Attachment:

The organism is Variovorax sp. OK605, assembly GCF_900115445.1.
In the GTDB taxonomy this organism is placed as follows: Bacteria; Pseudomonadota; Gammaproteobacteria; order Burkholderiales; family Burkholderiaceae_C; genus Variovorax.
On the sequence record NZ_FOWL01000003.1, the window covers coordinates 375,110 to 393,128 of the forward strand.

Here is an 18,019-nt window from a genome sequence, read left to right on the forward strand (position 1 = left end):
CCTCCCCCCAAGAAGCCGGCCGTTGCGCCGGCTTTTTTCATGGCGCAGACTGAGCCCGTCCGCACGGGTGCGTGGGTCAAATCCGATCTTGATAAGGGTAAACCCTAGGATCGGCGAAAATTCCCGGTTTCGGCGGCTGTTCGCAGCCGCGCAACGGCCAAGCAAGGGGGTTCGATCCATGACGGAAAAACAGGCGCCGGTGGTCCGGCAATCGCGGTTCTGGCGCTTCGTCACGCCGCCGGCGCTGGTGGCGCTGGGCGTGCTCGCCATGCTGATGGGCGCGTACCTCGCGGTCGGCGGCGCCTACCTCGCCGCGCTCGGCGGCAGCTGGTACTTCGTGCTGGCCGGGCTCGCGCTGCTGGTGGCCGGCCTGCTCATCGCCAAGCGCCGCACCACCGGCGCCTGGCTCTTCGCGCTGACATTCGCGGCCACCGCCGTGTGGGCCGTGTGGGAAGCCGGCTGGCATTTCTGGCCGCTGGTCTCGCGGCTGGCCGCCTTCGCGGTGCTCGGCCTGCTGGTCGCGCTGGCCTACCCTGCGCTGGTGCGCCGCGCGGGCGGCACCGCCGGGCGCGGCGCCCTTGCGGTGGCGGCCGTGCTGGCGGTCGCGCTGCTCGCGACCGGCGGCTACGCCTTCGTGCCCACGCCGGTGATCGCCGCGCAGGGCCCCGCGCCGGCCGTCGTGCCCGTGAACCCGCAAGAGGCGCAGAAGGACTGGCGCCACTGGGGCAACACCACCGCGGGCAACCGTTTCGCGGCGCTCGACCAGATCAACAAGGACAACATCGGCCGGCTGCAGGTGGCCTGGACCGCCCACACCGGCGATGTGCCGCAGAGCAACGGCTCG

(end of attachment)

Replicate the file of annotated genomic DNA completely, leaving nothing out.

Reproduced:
The organism is Variovorax sp. OK605, assembly GCF_900115445.1.
In the GTDB taxonomy this organism is placed as follows: Bacteria; Pseudomonadota; Gammaproteobacteria; order Burkholderiales; family Burkholderiaceae_C; genus Variovorax.
On the sequence record NZ_FOWL01000003.1, the window covers coordinates 375,110 to 393,128 of the forward strand.

Here is an 18,019-nt window from a genome sequence, read left to right on the forward strand (position 1 = left end):
CCTCCCCCCAAGAAGCCGGCCGTTGCGCCGGCTTTTTTCATGGCGCAGACTGAGCCCGTCCGCACGGGTGCGTGGGTCAAATCCGATCTTGATAAGGGTAAACCCTAGGATCGGCGAAAATTCCCGGTTTCGGCGGCTGTTCGCAGCCGCGCAACGGCCAAGCAAGGGGGTTCGATCCATGACGGAAAAACAGGCGCCGGTGGTCCGGCAATCGCGGTTCTGGCGCTTCGTCACGCCGCCGGCGCTGGTGGCGCTGGGCGTGCTCGCCATGCTGATGGGCGCGTACCTCGCGGTCGGCGGCGCCTACCTCGCCGCGCTCGGCGGCAGCTGGTACTTCGTGCTGGCCGGGCTCGCGCTGCTGGTGGCCGGCCTGCTCATCGCCAAGCGCCGCACCACCGGCGCCTGGCTCTTCGCGCTGACATTCGCGGCCACCGCCGTGTGGGCCGTGTGGGAAGCCGGCTGGCATTTCTGGCCGCTGGTCTCGCGGCTGGCCGCCTTCGCGGTGCTCGGCCTGCTGGTCGCGCTGGCCTACCCTGCGCTGGTGCGCCGCGCGGGCGGCACCGCCGGGCGCGGCGCCCTTGCGGTGGCGGCCGTGCTGGCGGTCGCGCTGCTCGCGACCGGCGGCTACGCCTTCGTGCCCACGCCGGTGATCGCCGCGCAGGGCCCCGCGCCGGCCGTCGTGCCCGTGAACCCGCAAGAGGCGCAGAAGGACTGGCGCCACTGGGGCAACACCACCGCGGGCAACCGTTTCGCGGCGCTCGACCAGATCAACAAGGACAACATCGGCCGGCTGCAGGTGGCCTGGACCGCCCACACCGGCGATGTGCCGCAGAGCAACGGCTCG